The January edition of Scientific American goes on to describe the methods whereby the detonation of nuclear devises are detected in the further article entitled 'Seismic Sentries'. This article describes the worldwide network of seismic devises that have been set up to detect both ordinary seismic devises and nuclear explosions. The article notes that nuclear explosions "typically" produce a different seismic signature than ordinary earthquakes do. To those who are familiar with ECGs/EKGs the language is similar, but for those who are not this is the best I can do to translate. Nuclear explosions produce a initial pulse of "P waves" that propagate in ALL directions and produce intense spikes that gradually and regularly quite down. In contrast classic earthquakes begin with a VERY slight reading of P waves followed in a few seconds to minutes by "S wave" representing shear forces as the earthquake develops and faults slip side to side along each other.
The Scientific American article goes on to describe the complications of this simple model and how a nuclear detonation can create the same sort of shear forces t5hat an ordinary earthquake cane depending upon the local geology or how P waves can turn into S waves upon transmission through certain strata. There is also the complicating factor of certain strata "muffling" the much more intense S waves so that they appear like P waves.
(Molly Note: this is VERY much like how we take an ECG (a term that I!!!! prefer to EKG). The "S" waves that the speak about above are part of the "QRS" complex that we measure in the electroconductivity of the heart, and the reason why we use several different leads in these tests will become apparent as I go on in this article. Quite frankly I find this a matter of deep pleasure. To find connections between diagnosing problems in one area of a mammalian heart and "diagnosing" "what has happened with the Earth. This is ONE of the reasons I recommend people become acquainted with science rather than superstition. The connections are much deeper and more rewarding. ...but anyhow...)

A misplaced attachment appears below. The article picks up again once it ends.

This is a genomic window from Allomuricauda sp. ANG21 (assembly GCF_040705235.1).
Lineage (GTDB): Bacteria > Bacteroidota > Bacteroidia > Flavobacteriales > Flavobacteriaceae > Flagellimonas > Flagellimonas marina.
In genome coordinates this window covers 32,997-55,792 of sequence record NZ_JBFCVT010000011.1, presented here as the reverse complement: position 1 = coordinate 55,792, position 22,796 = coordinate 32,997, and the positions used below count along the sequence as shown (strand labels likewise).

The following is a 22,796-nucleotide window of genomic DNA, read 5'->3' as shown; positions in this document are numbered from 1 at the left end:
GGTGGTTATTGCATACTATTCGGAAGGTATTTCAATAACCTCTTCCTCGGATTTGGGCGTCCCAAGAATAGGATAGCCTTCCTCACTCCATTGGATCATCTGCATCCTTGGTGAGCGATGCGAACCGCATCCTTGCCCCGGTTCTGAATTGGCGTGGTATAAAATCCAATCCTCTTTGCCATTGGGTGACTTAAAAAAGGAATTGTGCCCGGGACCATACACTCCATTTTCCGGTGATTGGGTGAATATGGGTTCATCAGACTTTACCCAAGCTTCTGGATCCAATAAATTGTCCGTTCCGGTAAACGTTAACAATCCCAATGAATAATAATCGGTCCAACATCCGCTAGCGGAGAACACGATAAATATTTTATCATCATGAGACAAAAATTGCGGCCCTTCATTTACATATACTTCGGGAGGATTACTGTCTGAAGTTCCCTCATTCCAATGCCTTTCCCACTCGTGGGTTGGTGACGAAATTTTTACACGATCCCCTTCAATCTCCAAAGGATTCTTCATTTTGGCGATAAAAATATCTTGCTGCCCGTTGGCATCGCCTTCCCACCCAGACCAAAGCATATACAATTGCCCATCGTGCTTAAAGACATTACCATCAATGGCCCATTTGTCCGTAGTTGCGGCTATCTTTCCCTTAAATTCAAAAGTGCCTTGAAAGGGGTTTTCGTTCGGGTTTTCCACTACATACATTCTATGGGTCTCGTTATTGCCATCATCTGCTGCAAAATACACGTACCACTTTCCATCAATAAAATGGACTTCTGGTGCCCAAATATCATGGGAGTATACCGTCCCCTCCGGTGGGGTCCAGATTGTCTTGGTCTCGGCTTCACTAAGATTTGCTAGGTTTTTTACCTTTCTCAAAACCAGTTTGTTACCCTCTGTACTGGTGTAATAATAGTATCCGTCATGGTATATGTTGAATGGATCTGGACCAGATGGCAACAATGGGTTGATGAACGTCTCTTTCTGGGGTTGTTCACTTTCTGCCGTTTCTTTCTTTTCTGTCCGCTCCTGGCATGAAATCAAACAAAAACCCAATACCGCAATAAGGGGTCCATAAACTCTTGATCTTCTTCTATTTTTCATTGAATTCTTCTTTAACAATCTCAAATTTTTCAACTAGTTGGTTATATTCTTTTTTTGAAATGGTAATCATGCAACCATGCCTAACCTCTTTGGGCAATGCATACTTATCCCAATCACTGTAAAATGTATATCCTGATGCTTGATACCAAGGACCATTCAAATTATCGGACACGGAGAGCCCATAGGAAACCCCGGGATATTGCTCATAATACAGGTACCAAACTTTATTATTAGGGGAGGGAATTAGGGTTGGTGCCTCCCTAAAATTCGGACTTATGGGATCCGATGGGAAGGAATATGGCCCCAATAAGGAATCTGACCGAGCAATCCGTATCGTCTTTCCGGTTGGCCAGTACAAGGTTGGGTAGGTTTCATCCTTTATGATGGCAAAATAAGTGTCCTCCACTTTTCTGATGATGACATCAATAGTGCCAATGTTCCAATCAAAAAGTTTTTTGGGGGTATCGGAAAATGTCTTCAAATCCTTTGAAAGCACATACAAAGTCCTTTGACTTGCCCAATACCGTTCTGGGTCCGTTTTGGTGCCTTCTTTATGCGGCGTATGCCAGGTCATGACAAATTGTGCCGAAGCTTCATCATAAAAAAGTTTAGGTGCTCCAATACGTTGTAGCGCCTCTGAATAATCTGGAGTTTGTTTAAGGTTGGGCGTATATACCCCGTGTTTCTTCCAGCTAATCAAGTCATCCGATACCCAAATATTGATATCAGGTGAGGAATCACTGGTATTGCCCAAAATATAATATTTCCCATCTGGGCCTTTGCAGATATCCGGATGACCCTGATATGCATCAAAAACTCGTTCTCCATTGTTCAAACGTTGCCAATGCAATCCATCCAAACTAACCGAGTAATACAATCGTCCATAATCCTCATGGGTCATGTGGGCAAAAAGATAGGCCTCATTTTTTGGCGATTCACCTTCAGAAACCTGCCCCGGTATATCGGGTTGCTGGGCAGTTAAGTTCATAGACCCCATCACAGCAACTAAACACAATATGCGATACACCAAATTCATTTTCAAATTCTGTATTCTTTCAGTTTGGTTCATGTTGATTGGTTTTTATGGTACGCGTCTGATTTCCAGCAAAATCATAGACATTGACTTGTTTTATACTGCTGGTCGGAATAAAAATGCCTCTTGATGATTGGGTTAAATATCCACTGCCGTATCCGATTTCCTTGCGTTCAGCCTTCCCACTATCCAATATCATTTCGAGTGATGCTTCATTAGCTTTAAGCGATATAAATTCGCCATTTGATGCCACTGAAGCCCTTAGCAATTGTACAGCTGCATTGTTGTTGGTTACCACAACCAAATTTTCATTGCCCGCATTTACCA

The method that people have discovered to separate the effects of intervening geological strata is basically to "sum" the reading from various monitoring stations across the Earth and also to compare the signals from these stations with known events. Seismographic stations in China "located" the Korean event while American stations gave an estimate of the "fizzle" yield" od said event. Some stations may be of greater accuracy as to "location" while others, because of geological structure, may be better for "yield". Such is life and reality.
None of these methods are EXACT. During the Cold War the US missed 26 of the Soviet Union's 366 underground tests in Central Asia, mostly because there were no "local" seismographic stations available. Unlike the situation today where Chinese stations report automatically worldwide.
(Molly Note:Pull one of the leads from an ECG and see how much information you get. It isn't totally useless, but it is less than if you had all leads attached attached)
Further Molly Notes: To get an idea of the worldwide seismographic network consult . The Scientific American article actually quoted outdated statistics in terms of the monitoring stations available today (2006). For the latest updates see where the most recent numbers for seismic/hydrasound and other monitoring stations are gathered.